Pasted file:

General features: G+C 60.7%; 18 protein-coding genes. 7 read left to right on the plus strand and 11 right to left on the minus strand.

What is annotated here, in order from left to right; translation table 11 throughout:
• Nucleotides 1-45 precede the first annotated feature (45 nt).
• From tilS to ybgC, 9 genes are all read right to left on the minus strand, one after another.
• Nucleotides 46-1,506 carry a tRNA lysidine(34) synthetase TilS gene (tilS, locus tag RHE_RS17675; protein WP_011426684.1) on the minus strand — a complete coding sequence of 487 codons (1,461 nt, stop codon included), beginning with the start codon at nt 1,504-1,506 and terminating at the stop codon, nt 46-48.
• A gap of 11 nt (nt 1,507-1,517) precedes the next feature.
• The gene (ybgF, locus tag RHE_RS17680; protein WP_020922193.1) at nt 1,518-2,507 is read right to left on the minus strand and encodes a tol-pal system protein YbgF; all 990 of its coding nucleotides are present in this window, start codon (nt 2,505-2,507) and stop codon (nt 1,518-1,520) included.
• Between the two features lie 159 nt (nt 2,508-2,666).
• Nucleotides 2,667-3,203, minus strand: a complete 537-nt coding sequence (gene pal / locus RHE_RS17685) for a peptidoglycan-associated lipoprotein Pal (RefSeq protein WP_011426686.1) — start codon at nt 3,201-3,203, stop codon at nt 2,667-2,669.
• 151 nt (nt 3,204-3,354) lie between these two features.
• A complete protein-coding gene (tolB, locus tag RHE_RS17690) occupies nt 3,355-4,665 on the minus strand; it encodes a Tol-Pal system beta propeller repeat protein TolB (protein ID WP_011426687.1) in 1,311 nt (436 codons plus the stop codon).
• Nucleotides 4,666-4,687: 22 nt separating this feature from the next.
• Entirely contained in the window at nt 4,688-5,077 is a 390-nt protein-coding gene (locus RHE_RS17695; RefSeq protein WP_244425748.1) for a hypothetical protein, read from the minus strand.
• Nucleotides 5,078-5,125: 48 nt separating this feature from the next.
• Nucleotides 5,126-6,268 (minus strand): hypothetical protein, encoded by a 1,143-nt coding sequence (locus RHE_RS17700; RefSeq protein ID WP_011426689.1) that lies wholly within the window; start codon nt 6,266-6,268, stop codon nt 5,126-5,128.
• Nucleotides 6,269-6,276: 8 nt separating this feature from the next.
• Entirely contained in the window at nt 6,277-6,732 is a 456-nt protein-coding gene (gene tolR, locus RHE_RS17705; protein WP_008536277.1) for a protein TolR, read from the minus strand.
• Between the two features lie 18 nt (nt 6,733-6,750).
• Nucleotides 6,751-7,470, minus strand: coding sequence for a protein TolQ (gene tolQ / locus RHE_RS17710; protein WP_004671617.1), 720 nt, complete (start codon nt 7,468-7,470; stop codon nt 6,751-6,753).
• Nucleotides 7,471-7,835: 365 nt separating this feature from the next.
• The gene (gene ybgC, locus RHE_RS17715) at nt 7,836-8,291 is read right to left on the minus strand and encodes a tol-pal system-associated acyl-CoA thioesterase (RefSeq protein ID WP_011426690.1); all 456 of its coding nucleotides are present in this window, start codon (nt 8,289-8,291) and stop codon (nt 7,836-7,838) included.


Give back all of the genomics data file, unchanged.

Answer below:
General features: G+C 60.7%; 18 protein-coding genes. 7 read left to right on the plus strand and 11 right to left on the minus strand.

What is annotated here, in order from left to right; translation table 11 throughout:
• Nucleotides 1-45 precede the first annotated feature (45 nt).
• From tilS to ybgC, 9 genes are all read right to left on the minus strand, one after another.
• Nucleotides 46-1,506 carry a tRNA lysidine(34) synthetase TilS gene (tilS, locus tag RHE_RS17675; protein WP_011426684.1) on the minus strand — a complete coding sequence of 487 codons (1,461 nt, stop codon included), beginning with the start codon at nt 1,504-1,506 and terminating at the stop codon, nt 46-48.
• A gap of 11 nt (nt 1,507-1,517) precedes the next feature.
• The gene (ybgF, locus tag RHE_RS17680; protein WP_020922193.1) at nt 1,518-2,507 is read right to left on the minus strand and encodes a tol-pal system protein YbgF; all 990 of its coding nucleotides are present in this window, start codon (nt 2,505-2,507) and stop codon (nt 1,518-1,520) included.
• Between the two features lie 159 nt (nt 2,508-2,666).
• Nucleotides 2,667-3,203, minus strand: a complete 537-nt coding sequence (gene pal / locus RHE_RS17685) for a peptidoglycan-associated lipoprotein Pal (RefSeq protein WP_011426686.1) — start codon at nt 3,201-3,203, stop codon at nt 2,667-2,669.
• 151 nt (nt 3,204-3,354) lie between these two features.
• A complete protein-coding gene (tolB, locus tag RHE_RS17690) occupies nt 3,355-4,665 on the minus strand; it encodes a Tol-Pal system beta propeller repeat protein TolB (protein ID WP_011426687.1) in 1,311 nt (436 codons plus the stop codon).
• Nucleotides 4,666-4,687: 22 nt separating this feature from the next.
• Entirely contained in the window at nt 4,688-5,077 is a 390-nt protein-coding gene (locus RHE_RS17695; RefSeq protein WP_244425748.1) for a hypothetical protein, read from the minus strand.
• Nucleotides 5,078-5,125: 48 nt separating this feature from the next.
• Nucleotides 5,126-6,268 (minus strand): hypothetical protein, encoded by a 1,143-nt coding sequence (locus RHE_RS17700; RefSeq protein ID WP_011426689.1) that lies wholly within the window; start codon nt 6,266-6,268, stop codon nt 5,126-5,128.
• Nucleotides 6,269-6,276: 8 nt separating this feature from the next.
• Entirely contained in the window at nt 6,277-6,732 is a 456-nt protein-coding gene (gene tolR, locus RHE_RS17705; protein WP_008536277.1) for a protein TolR, read from the minus strand.
• Between the two features lie 18 nt (nt 6,733-6,750).
• Nucleotides 6,751-7,470, minus strand: coding sequence for a protein TolQ (gene tolQ / locus RHE_RS17710; protein WP_004671617.1), 720 nt, complete (start codon nt 7,468-7,470; stop codon nt 6,751-6,753).
• Nucleotides 7,471-7,835: 365 nt separating this feature from the next.
• The gene (gene ybgC, locus RHE_RS17715) at nt 7,836-8,291 is read right to left on the minus strand and encodes a tol-pal system-associated acyl-CoA thioesterase (RefSeq protein ID WP_011426690.1); all 456 of its coding nucleotides are present in this window, start codon (nt 8,289-8,291) and stop codon (nt 7,836-7,838) included.